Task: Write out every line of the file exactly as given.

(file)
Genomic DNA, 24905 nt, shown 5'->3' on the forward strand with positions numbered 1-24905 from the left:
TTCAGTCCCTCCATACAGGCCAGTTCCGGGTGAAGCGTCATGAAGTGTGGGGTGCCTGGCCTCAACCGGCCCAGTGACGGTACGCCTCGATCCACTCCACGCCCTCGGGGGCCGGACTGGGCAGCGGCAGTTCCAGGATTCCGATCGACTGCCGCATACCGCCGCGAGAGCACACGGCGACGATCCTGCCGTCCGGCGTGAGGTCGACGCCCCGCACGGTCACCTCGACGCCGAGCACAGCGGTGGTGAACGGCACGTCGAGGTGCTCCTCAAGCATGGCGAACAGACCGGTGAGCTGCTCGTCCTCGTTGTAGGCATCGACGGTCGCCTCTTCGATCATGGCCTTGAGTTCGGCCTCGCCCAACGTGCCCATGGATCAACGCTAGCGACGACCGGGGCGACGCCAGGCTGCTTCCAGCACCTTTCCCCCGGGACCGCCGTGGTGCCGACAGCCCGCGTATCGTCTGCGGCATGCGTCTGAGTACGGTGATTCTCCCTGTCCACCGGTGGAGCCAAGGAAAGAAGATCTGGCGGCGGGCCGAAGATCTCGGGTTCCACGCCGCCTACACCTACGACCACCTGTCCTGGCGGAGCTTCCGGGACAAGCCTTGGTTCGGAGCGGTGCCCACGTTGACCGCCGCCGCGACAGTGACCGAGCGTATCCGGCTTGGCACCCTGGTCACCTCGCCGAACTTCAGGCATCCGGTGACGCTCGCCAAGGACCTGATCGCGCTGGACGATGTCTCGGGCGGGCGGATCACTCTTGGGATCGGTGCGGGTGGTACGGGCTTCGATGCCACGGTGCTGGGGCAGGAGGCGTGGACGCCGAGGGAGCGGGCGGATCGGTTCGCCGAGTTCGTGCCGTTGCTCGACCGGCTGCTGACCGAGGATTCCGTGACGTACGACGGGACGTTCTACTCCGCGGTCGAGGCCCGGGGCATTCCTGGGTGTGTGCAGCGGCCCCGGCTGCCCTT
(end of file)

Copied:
Genomic DNA, 24905 nt, shown 5'->3' on the forward strand with positions numbered 1-24905 from the left:
TTCAGTCCCTCCATACAGGCCAGTTCCGGGTGAAGCGTCATGAAGTGTGGGGTGCCTGGCCTCAACCGGCCCAGTGACGGTACGCCTCGATCCACTCCACGCCCTCGGGGGCCGGACTGGGCAGCGGCAGTTCCAGGATTCCGATCGACTGCCGCATACCGCCGCGAGAGCACACGGCGACGATCCTGCCGTCCGGCGTGAGGTCGACGCCCCGCACGGTCACCTCGACGCCGAGCACAGCGGTGGTGAACGGCACGTCGAGGTGCTCCTCAAGCATGGCGAACAGACCGGTGAGCTGCTCGTCCTCGTTGTAGGCATCGACGGTCGCCTCTTCGATCATGGCCTTGAGTTCGGCCTCGCCCAACGTGCCCATGGATCAACGCTAGCGACGACCGGGGCGACGCCAGGCTGCTTCCAGCACCTTTCCCCCGGGACCGCCGTGGTGCCGACAGCCCGCGTATCGTCTGCGGCATGCGTCTGAGTACGGTGATTCTCCCTGTCCACCGGTGGAGCCAAGGAAAGAAGATCTGGCGGCGGGCCGAAGATCTCGGGTTCCACGCCGCCTACACCTACGACCACCTGTCCTGGCGGAGCTTCCGGGACAAGCCTTGGTTCGGAGCGGTGCCCACGTTGACCGCCGCCGCGACAGTGACCGAGCGTATCCGGCTTGGCACCCTGGTCACCTCGCCGAACTTCAGGCATCCGGTGACGCTCGCCAAGGACCTGATCGCGCTGGACGATGTCTCGGGCGGGCGGATCACTCTTGGGATCGGTGCGGGTGGTACGGGCTTCGATGCCACGGTGCTGGGGCAGGAGGCGTGGACGCCGAGGGAGCGGGCGGATCGGTTCGCCGAGTTCGTGCCGTTGCTCGACCGGCTGCTGACCGAGGATTCCGTGACGTACGACGGGACGTTCTACTCCGCGGTCGAGGCCCGGGGCATTCCTGGGTGTGTGCAGCGGCCCCGGCTGCCCTT